HATTIESBURG, Miss. (AP) - John F. Knox III has taken a unique path to his new law career.
In fact, before being hired as an associate in October at Hicks Law Firm, PLLC in Hattiesburg, Knox spent 10 years traveling the globe during a distinguished military career with the U.S. Army.
A native of Haughton, La., Knox began his military stint at the United States Military Academy at West Point, N.Y., where in May 2004 he earned a Bachelor of Science degree. Following that, Knox served with the 10th Mountain Division in Fort Drum, N.Y., and the 84th Explosive Ordnance Battalion at Fort Riley, Kan.
The military also took Knox overseas, where he served in both Operation Enduring Freedom in Afghanistan and Operation Iraqi Freedom in Iraq.
It was sometime while traveling between those two countries that Knox realized he had a decision to make.
“I knew I had to figure out if I wanted to stay in the military or to pursue another career,” he said. “I’d always wanted to go to law school, and figured that if I was going to do that, then this was the time for it.”
To that end, Knox took his law school admissions test while he was still in Iraq. After leaving the Army, he was accepted to the University of Mississippi Law School in 2010.
While at Ole Miss, Knox married Danail Marie Pacheco, who was also in the Army. Pacheco was later stationed at Camp Shelby in Hattiesburg, so Knox commuted regularly from Oxford to spend time with her.
In a nice twist of fate, it was during one of those trips when Knox was introduced to associates from Hicks Law Firm, where he soon started summer work. After graduating from Ole Miss in May - and passing the bar exam in July - Knox realized his passion of a law career when he was hired as an associate by the firm.
The decision to hire Knox was an easy one for managing partner Clark Hicks, who was impressed by Knox’s outstanding military run.
“John stood out above the rest,” Hicks said. “One of the reasons that I hired him was because I knew that if he could fight a combatant enemy, he could fight for his clients.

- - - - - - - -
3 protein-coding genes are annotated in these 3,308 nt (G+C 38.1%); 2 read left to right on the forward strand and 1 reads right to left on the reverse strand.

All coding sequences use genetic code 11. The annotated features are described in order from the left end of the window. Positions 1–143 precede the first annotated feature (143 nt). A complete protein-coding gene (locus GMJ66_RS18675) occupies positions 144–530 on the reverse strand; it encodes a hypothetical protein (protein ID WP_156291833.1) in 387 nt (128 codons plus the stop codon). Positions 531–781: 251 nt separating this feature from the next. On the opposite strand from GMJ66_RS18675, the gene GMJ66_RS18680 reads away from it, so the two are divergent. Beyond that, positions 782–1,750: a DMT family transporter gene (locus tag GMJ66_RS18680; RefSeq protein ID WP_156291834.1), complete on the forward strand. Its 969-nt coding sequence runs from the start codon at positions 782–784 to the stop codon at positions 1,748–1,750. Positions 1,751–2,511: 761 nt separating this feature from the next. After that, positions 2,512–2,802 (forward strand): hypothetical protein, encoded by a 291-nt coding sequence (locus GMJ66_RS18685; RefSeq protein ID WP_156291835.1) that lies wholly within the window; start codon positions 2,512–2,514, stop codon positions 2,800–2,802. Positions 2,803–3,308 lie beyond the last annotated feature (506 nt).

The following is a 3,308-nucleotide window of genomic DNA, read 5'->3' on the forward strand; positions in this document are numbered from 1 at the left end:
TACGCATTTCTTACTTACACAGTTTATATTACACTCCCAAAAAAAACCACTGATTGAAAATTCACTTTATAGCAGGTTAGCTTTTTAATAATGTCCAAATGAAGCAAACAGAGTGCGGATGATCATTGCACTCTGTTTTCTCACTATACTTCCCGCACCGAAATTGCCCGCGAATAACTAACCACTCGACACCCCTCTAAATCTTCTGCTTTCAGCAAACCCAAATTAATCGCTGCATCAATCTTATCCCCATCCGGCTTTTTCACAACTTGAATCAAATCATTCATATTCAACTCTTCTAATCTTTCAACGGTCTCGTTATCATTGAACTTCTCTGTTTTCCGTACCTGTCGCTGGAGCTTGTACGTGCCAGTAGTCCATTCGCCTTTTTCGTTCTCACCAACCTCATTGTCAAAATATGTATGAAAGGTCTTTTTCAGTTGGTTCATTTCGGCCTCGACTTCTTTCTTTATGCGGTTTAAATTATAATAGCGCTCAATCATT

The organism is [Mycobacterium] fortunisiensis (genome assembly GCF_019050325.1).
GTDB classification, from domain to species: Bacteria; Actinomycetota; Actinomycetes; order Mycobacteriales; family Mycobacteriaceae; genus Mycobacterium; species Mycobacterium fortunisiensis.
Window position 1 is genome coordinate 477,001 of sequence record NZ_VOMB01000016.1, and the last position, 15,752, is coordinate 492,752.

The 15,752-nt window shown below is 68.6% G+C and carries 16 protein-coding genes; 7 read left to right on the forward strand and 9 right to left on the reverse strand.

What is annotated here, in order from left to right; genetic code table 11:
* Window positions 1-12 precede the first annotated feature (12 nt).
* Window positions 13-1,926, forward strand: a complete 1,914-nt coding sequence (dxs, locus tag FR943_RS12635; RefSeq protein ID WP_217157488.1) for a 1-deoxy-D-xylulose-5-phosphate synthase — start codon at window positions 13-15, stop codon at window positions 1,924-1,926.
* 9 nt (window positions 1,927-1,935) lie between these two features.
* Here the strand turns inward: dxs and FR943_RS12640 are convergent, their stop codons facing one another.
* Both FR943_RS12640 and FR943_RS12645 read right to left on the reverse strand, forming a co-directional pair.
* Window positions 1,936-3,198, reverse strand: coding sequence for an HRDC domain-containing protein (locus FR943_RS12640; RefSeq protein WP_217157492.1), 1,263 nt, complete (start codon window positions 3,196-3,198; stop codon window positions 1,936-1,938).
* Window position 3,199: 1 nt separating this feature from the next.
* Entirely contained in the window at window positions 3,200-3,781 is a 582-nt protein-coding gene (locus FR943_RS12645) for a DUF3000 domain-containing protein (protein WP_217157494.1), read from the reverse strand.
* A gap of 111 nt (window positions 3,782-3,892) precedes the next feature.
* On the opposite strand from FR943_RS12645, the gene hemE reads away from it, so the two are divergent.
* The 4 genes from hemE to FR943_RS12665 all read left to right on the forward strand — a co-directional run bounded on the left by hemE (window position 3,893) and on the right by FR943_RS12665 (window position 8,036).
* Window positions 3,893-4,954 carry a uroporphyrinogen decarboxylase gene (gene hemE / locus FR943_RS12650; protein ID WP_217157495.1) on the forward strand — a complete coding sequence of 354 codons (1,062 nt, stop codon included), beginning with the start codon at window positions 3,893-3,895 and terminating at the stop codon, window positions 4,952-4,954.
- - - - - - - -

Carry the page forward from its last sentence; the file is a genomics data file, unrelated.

“That’s just right on the money - he’s disciplined, energetic, trustworthy and hardworking. He’s got every attribute that you would expect from someone from our armed forces. The adversity that he faced made him a better candidate and a better law associate.”
Although his first few months as a lawyer have been a learning process, Knox said he couldn’t have found a better firm to start out with.
“The great thing about this firm is that it’s small enough to where we can pick and choose what we want to handle, and there’s something new to handle every day,” he said. “One day could be a wrongful death case, and the next day it could be defending a police officer that was in a traffic accident.
“That’s what I really enjoy, is being able to flex between different specialties and really get a broad range, and that’s what keeps it fresh every day.”
Knox has gotten off to a running start in his first few months with Hicks Law Firm. In the span of less than six months, he’s even been able to try cases in actual courtrooms, which is an opportunity most attorneys don’t get until several years after the bar exam.
“We really enjoy working with him,” senior associate Lane Dossett said. “He’s incredibly skilled and professional.”
Because of his rapid ascension at the firm, Hicks believes the sky is the limit for Knox.
“If he wants to continue on his path of being a litigator and handling cases in court, he can achieve that quickly and be very successful,” Hicks said. “If he wants to become a corporate or transactions lawyer, he certainly has the ability to do that as well. But I’m certainly hoping that he’ll settle in Hattiesburg and continue to grow in the firm that we have.”
So although Knox may not have always known his life’s path would lead him to be a lawyer, there’s not too much else he could imagine himself doing.
“I couldn’t have predicted 10 years ago that I’d be sitting here doing this, but I’m ecstatic that it happened this way,” he said. “One of the things that always inspired me is that I don’t like bullies, and I really don’t like when people have their rights bullied.
“I’ve seen situations in other countries where they don’t have rights like we do here in America, and a lot of times we take that for granted. Maybe I just have too big of a heart, but I just like to stand up for people and help people in their time of need.”
Information from: The Hattiesburg American, https://www.hattiesburgamerican.com
Copyright © 2022 The Washington Times, LLC.